Locating a landfill near such a location would be a "challenge," Knight said.
"It's not suggesting that the whole area be protected in a preserve. There's going to be lots of uses," Knight said. But the high aquifer vulnerability score "should just inform people about the decisions."
Tobin refused to discuss any conclusions the division reached after its Nov. 20 meeting on Angelo's. A request to speak with Ballard, the DEP lands manager, also was denied. Ballard's brother, Brian, is a lobbyist for Angelo's, but the agency and Brian Ballard have both said they have had no interaction over the project.
Landfill opponent Carl Roth questioned the state agency's actions.
"The inconsistency of the application of the rules … is one of the reasons we're concerned that DEP is not capable of making a decision using the rules," said Roth, a leader in Protectors of Florida's Legacy, the primary opposition group.
"The other thing you've got here is you know who the players are. That speaks volumes why they're not denying it."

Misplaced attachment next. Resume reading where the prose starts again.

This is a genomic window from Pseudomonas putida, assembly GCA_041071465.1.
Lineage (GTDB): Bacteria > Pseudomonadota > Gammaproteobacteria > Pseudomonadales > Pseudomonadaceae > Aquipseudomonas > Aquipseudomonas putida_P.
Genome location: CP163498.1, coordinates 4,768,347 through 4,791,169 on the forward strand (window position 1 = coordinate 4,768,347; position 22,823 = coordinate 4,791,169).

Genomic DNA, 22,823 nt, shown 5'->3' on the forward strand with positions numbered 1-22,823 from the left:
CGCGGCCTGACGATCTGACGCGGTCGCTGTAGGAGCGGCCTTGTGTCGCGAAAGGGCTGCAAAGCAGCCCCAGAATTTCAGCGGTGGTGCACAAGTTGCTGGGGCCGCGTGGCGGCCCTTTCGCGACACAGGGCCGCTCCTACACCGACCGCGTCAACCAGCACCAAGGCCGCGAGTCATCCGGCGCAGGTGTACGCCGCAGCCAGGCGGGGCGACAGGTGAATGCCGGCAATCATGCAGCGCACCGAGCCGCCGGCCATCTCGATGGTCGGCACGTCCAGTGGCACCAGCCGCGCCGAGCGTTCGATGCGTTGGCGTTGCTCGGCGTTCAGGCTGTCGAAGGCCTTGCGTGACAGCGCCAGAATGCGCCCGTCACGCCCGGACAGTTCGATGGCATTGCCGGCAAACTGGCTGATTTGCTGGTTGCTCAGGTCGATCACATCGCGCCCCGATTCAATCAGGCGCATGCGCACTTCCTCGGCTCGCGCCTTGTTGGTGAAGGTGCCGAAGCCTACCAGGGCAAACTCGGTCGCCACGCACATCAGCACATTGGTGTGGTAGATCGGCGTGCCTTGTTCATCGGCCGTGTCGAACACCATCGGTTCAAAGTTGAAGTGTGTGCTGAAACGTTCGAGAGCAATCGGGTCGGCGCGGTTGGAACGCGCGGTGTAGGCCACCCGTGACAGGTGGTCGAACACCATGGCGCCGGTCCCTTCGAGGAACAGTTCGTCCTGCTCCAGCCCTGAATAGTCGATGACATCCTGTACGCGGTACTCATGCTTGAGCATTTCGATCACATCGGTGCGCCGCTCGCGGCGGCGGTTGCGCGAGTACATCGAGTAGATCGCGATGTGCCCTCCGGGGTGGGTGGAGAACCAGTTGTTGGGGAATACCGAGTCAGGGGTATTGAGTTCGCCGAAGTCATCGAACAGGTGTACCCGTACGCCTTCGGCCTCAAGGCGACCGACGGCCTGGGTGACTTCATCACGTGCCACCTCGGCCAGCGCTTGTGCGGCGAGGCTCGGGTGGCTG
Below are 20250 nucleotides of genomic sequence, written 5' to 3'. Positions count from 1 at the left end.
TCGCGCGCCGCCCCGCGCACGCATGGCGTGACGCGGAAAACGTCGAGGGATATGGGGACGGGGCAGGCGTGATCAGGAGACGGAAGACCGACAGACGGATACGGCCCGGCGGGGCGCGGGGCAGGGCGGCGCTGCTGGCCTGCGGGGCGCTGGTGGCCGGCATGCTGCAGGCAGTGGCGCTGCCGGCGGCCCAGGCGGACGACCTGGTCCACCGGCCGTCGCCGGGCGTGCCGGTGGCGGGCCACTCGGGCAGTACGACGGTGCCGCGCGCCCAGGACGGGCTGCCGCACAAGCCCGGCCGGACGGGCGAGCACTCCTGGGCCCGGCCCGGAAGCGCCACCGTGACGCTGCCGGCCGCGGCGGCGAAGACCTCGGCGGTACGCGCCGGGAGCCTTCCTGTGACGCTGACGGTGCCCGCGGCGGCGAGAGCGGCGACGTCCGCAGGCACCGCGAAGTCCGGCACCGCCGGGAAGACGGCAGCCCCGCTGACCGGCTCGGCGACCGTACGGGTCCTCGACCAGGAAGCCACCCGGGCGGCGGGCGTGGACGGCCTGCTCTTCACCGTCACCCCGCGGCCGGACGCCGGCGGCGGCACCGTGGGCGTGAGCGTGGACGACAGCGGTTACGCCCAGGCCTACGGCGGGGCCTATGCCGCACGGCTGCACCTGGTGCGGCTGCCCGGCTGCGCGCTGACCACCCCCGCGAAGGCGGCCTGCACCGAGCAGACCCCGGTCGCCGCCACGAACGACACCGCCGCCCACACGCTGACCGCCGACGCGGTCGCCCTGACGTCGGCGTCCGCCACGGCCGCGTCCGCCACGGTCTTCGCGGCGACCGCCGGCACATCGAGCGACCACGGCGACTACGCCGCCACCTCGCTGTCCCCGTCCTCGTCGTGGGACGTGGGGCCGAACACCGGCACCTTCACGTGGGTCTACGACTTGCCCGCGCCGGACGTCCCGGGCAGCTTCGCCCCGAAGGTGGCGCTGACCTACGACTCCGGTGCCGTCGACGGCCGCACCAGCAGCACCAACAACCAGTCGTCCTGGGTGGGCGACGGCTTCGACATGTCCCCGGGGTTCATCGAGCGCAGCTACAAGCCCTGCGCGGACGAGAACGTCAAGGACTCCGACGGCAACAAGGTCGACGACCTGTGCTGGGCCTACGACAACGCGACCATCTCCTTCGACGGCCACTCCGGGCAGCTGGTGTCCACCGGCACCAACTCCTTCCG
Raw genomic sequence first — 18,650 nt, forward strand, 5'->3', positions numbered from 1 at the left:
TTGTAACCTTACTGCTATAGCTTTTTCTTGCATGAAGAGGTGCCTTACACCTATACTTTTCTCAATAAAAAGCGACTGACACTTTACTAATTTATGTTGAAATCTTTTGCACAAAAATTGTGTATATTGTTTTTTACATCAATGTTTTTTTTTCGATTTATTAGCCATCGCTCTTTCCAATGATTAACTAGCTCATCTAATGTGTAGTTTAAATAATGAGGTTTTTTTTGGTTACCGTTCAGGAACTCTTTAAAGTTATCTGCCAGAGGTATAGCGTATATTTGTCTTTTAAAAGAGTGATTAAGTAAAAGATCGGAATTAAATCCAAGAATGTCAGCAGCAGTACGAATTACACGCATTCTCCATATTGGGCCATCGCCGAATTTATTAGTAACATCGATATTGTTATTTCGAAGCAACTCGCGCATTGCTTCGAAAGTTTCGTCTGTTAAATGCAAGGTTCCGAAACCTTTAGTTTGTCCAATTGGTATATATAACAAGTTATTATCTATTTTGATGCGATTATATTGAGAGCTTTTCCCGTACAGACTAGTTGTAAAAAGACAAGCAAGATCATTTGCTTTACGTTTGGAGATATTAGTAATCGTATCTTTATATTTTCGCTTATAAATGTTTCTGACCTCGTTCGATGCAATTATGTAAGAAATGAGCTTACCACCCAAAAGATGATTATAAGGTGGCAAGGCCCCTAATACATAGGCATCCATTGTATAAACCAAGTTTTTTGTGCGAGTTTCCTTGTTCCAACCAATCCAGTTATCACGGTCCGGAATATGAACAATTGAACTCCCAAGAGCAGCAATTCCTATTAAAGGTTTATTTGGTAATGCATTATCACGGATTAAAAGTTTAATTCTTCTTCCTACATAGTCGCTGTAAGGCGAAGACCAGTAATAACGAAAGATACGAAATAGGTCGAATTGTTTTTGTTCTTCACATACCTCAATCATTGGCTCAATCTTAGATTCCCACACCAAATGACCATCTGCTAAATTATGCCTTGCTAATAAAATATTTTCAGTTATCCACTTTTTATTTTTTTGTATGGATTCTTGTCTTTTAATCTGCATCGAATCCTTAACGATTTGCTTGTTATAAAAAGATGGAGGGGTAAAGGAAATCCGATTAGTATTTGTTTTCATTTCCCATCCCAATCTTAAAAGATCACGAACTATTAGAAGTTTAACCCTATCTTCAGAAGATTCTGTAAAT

Angelo's: No worries
Arnold said he has no fears over the letter to Charlotte County. He said the design of the Pasco landfill tops state requirements. There will be a double liner, then a 5-foot clay layer. The landfill is at least 200 feet from its property boundary, beyond the 100-foot requirement by the state, Angelo's officials said.
"It doesn't make us nervous," said Arnold, Angelo's project manager. "The project has to be approved based on the technical merits. And it has to protect the environment and the groundwater. ... We far exceed that. We're proud of that."
Tampa Bay Water, the region's drinking water authority, also has found no reason to fear contamination from the landfill, although opponents are challenging that assessment.
The landfill will be designed to protect against the moderate risk of sinkholes that state geologists identified in the area, Arnold said.
In fact, one of the neighbors already has a landfill close to Green Swamp: Pasco County government.
The 120-acre east Pasco landfill includes an unlined, 40-acre section that's more than three decades old. Tests in five monitoring wells in 2007 showed contaminants such as arsenic and benzene were higher than allowed in water.
While the county no longer accepts waste there, the landfill is under state review to renew its 2002 permit.
Opponents like Schrader and Roth haven't crowed about that landfill.
"Hopefully as human beings, we learn over time that's not good idea," Roth said. "So let's not do it again."
David DeCamp can be reached at firstname.lastname@example.org or (800) 333-7505, ext. 6232.